Dear Dedicated Members for Change,
The human lifespan is limited to about 100 years, more or less. But the fraternal lifespan can last for centuries. The fraternal order we call “Odd Fellows” began in England in the 1700’s and traveled the ocean to the United States in the early 1800’s. The Order flourished in the United States and Canada and grew to thousands of Lodges and, at one time, about 1 million members. In California alone, Odd Fellowship once numbered over 400 Lodges and close to 60,000 members. We have maintained this Order in North America for almost 200 years. And, in theory, the Order could continue for another 200 years, or more.
In these DMC Newsletters, for the past five years, we have talked about the perils of small Lodges with continually shrinking memberships. And, indeed, that is a great challenge to the perpetuation of this Order. But like a bolt from the blue, I have become aware of a similarly great challenge that affects most of our Lodges, and even the largest and most active of our Lodges.
Recently, I visited a very large, active, and quite successful Lodge that was celebrating an anniversary of its charter. There were literally hundreds of folks in the room. I had occasion to speak, so I asked for a show of hands of those Lodge members who were over 70. A number of hands went up. I asked for those who were over 60. Quite a few hands went up. I asked for hands to be raised for those over 50, and hands went up. Then, on a whim, I asked for those under 40 to raise their hands. I was astonished to see only one hand raised. (And I later spoke to the young lady who had raised her hand and found that, within two months, she was moving to another state.) The fact that only one person in that room was under 40 was a stunning revelation to me. And it was, to me, a yellow flag of caution. Here was a large, active and successful Lodge that was in trouble – not today, and not in the immediate future, but eventually. And that is because we all age, and we all age at the same rate. In other words, in 10 years the 50-year-old members of that Lodge will be 60, and the 60-year-old members will be 70, and so on. Where is the next generation of members? In 10 years that Lodge will have precious few, if any, members under 60.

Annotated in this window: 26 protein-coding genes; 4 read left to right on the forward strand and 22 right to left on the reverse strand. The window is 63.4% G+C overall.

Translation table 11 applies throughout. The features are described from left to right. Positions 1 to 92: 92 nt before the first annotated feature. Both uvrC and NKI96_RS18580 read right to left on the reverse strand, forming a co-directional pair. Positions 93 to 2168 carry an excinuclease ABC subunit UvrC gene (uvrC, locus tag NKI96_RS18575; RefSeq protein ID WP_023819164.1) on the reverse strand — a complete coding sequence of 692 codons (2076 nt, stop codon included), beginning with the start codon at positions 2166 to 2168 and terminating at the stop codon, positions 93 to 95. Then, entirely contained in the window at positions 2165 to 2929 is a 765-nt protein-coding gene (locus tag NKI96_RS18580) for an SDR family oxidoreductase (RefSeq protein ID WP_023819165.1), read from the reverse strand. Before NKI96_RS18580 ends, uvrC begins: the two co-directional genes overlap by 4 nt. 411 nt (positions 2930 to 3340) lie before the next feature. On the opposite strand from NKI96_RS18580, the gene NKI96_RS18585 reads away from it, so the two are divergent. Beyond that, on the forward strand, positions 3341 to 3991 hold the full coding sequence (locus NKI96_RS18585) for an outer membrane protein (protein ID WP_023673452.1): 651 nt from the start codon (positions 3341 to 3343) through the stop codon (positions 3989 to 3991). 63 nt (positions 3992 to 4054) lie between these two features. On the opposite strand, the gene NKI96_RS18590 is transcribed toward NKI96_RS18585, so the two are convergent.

Now, this is not a knock on folks in their 60’s, 70’s, 80’s and beyond. I am one of those folks, myself, and I daresay we are remarkable and accomplished people. Lodges need the senior members for their knowledge, involvement, stability and wisdom. But, Lodges also need the next generation of members and leaders. Interestingly, I have looked at the historical books and records of our Order and I have found that in the late 1800’s and early 1900’s, Lodges had many members in their 20’s and 30’s, and Noble Grands were often in their 30’s. Today, however, the average age of Lodge membership has eked upwards into the 60’s, and I have met quite a few Noble Grands in their 70’s. As members age in place, where is the next generation of members and leaders?
Here is the simple and hard truth: We cannot just recruit new members who are our own age.
If we are 70, it won’t do for us to bring in only our peers who are in their 70’s. And if we are 50, we can’t just bring in 50-year-olds. We must bring in the next generation. Again, this is not a knock on 70-year-olds or 50-year-olds. It is the reality of a fraternal Order. When those who are 70 turn 90, and those who are 50 turn 70, the Lodge will be a Lodge of 70 and 90 year old members. The Lodge will have skipped an entire generation. We also need to be cognizant of the fact that the more members we have in their 20’s, 30’s and 40’s, the easier it is to bring in new members in that age group – those younger members can tap into the universe of their friends and peers much more readily than can a person in his or her 70’s.
Odd Fellowship is generational. In other words, members of a Lodge must always be prepared to pass the torch to the next generation. Strong Lodges have members who range from their 20’s to their 80’s. If a Lodge skips an entire generation (or, as I have regrettably seen, two generations), that Lodge is in trouble. If the youngest member in a Lodge is in his or her 60’s, what will that Lodge look like in 5 years, or 10 years, or 20 years? And as the years go on, it won’t be any easier for the aging members of the Lodge to attract members in their 20’s, 30’s and 40’s.
Each of us has an obligation to our Order. We must bring in the next generation of Odd Fellows. If we fail to do so, we will have failed our Lodge and we will have failed our Order.
F – L – T
Jurisdiction of California